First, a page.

Joshua Jacobs, PhD
The ability to orient and navigate in spatial environments is a vital part of life for both humans and animals. Research in my laboratory examines the neural systems in humans that support spatial navigation and memory. Our objective is to characterize the principles underlying how the human brain represents spatial information during navigation and to test how these signals are used to support memory and other behaviors.
In our experiments we record single-neuron and field-potential activity from neurosurgical patients who have electrodes surgically implanted in deep brain structures, including the hippocampus and entorhinal cortex. During recording, patients perform computer-based virtual navigation tasks. We analyze these recordings to identify neurons whose activity represents location and other navigational variables during movement, similar to measurements of “place” and “grid” cells in rodents, and then compare how these representations vary when patients perform other spatial tasks.
There are several broader goals of this work. First, we are interested in comparing the neural representation of space between humans and animals to identify common and distinctive aspects of spatial coding between species. Second, we test whether the neural coding of location during movement is similar to the brain patterns used to encode memories. Third, we engage in translational research to develop brain stimulation protocols for enhancing human spatial memory to help patients who experience cognitive impairment due to aging or disease.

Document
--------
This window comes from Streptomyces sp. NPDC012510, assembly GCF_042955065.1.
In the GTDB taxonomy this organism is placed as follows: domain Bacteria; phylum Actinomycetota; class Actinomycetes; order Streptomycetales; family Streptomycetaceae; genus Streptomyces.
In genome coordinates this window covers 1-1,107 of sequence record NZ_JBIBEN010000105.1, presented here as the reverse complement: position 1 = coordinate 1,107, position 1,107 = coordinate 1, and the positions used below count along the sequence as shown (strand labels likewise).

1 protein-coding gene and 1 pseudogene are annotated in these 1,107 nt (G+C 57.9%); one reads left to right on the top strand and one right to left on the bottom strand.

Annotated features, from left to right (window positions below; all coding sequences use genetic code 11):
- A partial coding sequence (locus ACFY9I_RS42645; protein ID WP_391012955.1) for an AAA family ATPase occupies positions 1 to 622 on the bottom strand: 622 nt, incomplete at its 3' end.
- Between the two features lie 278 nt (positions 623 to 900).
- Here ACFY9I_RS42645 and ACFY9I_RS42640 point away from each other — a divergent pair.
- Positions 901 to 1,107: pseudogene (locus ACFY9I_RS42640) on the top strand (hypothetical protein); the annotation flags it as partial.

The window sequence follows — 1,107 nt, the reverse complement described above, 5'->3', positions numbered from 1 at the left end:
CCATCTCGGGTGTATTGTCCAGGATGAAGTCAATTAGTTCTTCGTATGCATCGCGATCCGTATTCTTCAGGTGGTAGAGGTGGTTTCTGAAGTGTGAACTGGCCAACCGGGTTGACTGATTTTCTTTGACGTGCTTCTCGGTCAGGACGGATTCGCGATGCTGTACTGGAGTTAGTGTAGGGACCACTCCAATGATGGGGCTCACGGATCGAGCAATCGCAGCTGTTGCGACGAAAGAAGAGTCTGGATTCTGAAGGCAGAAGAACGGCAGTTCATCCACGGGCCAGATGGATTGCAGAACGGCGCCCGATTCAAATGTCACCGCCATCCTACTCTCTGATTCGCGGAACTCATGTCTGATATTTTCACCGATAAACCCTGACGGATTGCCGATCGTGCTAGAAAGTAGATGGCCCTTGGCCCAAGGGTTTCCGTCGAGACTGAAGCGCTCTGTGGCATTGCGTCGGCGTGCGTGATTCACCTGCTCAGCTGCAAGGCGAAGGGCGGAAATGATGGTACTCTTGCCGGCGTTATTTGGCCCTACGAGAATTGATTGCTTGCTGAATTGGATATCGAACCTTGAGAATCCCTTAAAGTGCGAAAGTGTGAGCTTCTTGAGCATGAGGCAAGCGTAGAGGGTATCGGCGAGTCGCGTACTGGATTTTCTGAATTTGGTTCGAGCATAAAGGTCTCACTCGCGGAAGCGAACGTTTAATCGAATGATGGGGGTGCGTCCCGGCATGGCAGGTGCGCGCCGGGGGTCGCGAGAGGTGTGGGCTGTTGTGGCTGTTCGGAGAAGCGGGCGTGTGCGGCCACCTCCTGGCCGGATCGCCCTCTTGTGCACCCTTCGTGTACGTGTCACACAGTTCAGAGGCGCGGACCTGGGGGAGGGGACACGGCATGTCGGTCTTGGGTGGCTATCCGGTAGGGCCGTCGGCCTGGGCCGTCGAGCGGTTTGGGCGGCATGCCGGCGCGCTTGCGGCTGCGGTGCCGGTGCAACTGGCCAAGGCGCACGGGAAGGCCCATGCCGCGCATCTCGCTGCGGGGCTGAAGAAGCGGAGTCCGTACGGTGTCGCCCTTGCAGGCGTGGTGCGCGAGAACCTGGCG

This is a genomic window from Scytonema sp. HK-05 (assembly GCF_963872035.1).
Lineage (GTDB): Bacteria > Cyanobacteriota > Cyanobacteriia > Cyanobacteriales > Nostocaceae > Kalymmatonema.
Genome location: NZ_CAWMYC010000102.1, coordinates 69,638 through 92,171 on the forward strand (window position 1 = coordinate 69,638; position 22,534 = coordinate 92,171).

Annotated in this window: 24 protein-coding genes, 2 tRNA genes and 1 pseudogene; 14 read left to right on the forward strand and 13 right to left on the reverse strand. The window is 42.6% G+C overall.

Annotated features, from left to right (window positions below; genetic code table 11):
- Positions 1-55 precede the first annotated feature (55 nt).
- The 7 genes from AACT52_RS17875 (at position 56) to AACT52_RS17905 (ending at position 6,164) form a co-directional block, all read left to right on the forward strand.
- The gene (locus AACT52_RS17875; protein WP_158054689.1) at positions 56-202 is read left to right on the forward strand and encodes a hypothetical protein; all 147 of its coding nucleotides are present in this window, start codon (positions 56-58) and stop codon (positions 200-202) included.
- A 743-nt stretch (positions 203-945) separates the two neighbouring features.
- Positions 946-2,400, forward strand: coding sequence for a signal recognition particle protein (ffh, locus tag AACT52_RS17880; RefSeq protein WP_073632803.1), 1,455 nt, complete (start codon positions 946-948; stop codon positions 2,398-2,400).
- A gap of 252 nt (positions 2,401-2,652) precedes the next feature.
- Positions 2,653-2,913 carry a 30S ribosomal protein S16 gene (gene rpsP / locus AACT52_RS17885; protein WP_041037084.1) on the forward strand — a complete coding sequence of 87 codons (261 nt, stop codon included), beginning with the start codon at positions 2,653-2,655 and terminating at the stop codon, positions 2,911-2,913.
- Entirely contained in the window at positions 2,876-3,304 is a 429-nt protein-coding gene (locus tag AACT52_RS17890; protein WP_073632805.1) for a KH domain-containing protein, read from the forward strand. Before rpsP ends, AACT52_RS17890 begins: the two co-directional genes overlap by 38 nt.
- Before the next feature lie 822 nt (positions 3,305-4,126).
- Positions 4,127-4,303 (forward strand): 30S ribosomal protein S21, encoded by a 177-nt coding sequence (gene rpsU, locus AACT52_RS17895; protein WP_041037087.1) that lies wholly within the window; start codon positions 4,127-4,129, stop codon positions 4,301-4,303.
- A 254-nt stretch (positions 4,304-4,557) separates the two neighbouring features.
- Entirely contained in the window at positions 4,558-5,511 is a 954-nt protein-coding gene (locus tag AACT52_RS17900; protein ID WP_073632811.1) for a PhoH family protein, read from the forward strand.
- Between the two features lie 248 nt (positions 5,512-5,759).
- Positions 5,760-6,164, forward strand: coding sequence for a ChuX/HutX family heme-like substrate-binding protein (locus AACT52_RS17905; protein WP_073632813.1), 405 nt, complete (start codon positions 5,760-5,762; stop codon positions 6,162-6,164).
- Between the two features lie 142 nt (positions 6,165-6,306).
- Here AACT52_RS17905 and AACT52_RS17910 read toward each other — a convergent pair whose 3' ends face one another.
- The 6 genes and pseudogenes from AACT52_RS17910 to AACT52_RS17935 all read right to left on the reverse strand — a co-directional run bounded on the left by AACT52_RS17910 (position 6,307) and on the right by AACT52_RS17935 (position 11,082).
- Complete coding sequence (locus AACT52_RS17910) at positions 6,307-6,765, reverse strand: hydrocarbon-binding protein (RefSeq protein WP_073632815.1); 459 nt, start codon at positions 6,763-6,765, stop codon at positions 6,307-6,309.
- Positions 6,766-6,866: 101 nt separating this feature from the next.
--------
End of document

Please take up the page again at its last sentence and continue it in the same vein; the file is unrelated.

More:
1. Jacobs, J., Weidemann, C., Burke, J., Miller, J., Wei, X., Solway, A., Sperling, M., Sharan, A., Fried, I., Kahana, M. (2013). Direct recordings of grid cells in human spatial navigation. Nature Neuroscience. 16(9), 1188–1190.
2. Zhang, H., Jacobs, J., (2015). Traveling theta oscillations in the human hippocampus. The Journal of Neuroscience. 25(36), 12477–12487.
3. Miller, J., Fried,. I.F., Suthana, N., Jacobs, J. (2015). Repeating Spatial Activations in Human Entorhinal Cortex. Current Biology.
4. Jacobs, J. (2014). Hippocampal theta oscillations are slower in humans than in rodents: Implications for models of spatial navigation and memory. Philosophical Transactions of the Royal Academy of Sciences B. 369: 20130304.
5. Jacobs, J., Lega, B. & Anderson, C. (2012). Explaining how brain stimulation can evoke memories. Journal of Cognitive Neuroscience. 24(3), 553–563.
* Qasim, S. & Jacobs, J. (in press). Human hippocampal theta oscillations during movement without visual cues. Neuron.
* Jacobs, J. & Lee, S. A. (in press). Spatial Cognition: Grid cells support imagined navigation. Current Biology.